Q: For what reasons can you be fired?
A: Usually, you can be fired for just about any reason (or no reason) at all. The normal rule in Pennsylvania is “employment-at-will”. That means that most of us can be fired for just about any reason. Most of us can be fired because our boss doesn’t like us, or because it is raining outside. However, if you have an employment contract, your employer may be able to fire you only for specific reasons. For instance, government employees and union employees can usually be fired only “for cause”. If you have an employment contract, you must examine it closely to determine if it limits the reasons for which you can be fired.
Q: Are there any reasons for which you can’t be fired or disciplined?
A: Yes. Laws have been passed making it illegal to fire an employee for certain reasons. Even if you don’t have an employment contract, you probably can’t be fired because of your:
Race, color, religion, ancestry, age, sex, national origin, retaliation, or disability. (43 Pa. Cons. Stat. § 951, 42 U.S.C. § 2000e, 29 U.S.C. § 621, 42 U.S.C. § 12101, TItle VII of the Civil Rights Act of 1964)
Jury Service (42 Pa. Cons. Stat. § 4563, 28 U.S.C. § 1875)
Military Service (51 Pa. Cons. Stat. § 7301, 38 U.S.C. § 4301)
Unionizing activities (29 U.S.C. § 151)
Bankruptcy (28 U.S.C. § 525)
Q: Does your boss need to give you notice before firing you?
A: Probably not. Normally, employers do not need to give any notice before firing you. Again, if you have an employment contract, you’ll have to examine it closely to determine if there are any notice provisions.
Q: Do you have to give two weeks notice before quitting?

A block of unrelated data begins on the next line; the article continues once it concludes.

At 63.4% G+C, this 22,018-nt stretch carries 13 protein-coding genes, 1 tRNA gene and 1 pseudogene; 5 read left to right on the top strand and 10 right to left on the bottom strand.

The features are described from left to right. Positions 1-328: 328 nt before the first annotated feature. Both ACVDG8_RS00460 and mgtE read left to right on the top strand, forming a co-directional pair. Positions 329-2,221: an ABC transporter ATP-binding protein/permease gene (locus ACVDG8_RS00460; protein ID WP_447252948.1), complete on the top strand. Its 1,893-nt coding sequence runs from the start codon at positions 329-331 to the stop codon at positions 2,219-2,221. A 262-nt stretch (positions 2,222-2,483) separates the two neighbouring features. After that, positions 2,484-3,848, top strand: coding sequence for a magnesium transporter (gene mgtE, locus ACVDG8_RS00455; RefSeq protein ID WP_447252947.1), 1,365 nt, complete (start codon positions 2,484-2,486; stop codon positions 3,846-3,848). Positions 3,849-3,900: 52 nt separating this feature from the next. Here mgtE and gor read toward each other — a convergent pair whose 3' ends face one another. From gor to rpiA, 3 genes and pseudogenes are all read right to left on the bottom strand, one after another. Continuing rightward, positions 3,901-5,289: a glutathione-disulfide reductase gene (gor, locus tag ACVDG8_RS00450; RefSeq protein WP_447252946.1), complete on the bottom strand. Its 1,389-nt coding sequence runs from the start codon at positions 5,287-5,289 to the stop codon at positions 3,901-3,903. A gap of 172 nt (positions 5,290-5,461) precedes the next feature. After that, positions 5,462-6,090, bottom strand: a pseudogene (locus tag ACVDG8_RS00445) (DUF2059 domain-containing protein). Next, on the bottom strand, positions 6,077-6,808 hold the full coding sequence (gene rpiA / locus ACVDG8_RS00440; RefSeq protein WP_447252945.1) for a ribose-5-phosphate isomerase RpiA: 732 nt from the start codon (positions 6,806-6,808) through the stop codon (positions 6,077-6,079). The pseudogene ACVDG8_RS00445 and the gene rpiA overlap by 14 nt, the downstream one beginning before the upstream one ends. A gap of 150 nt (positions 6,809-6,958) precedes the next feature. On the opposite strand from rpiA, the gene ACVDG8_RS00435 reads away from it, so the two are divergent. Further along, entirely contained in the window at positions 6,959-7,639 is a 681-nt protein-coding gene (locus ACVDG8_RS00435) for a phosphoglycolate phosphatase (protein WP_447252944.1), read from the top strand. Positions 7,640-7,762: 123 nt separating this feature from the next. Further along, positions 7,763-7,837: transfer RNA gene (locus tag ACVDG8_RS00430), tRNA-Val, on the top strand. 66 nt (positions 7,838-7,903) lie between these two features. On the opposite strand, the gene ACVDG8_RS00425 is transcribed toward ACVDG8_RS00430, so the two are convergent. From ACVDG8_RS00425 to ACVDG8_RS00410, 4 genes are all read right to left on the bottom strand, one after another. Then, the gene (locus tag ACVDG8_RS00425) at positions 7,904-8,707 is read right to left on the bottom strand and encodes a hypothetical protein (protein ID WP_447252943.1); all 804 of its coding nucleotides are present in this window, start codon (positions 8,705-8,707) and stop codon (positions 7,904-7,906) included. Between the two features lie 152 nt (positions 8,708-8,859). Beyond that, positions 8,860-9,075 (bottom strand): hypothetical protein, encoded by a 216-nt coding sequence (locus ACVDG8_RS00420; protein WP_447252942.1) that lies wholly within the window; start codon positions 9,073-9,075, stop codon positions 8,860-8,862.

A: No. The employment-at-will rule works both ways. Your boss can fire you for any reason without notice, and you can quit for any reason without notice. However, if you have an employment contract, you should examine it carefully to see if you will lose any benefits if you quit without giving notice. Also, if you want a good reference from your boss, you may want to give a reasonable amount of notice.
Q: What can you do to protect yourself in case you are fired?
A: Document everything. If you are fired, and your former employer disputes an unemployment compensation claim, you’ll have to prove that you were not fired because of your misconduct. To make your case stronger, you should document everything important that happens at work. For instance, you should keep all performance evaluations, a record of all salary changes, and even a dated record of all informal comments about your performance that your boss makes. Make sure you have a copy of the employee handbook. In Pennsylvania, you have a right to inspect your personnel file (43 Pa. Cons. Stat. § 1321). If you fear that you may be fired, ask to see your personnel file. If your boss won’t let you copy it, take notes to remind yourself of exactly what is in your file.
Q: You think you’re going to be fired. Should you quit to protect your work history?
A: Probably not. Unless you have another job lined up, you probably shouldn’t quit your current job. Quitting may make it more difficult to get unemployment compensation than if you are fired. In addition, if you receive public assistance, your benefits may be reduced for quitting a job. Furthermore, if you are under a court order to pay child support, the judge will probably refuse to reduce your support obligation because you quit your job (231 Pa. Code § 1910.12(d)(1)).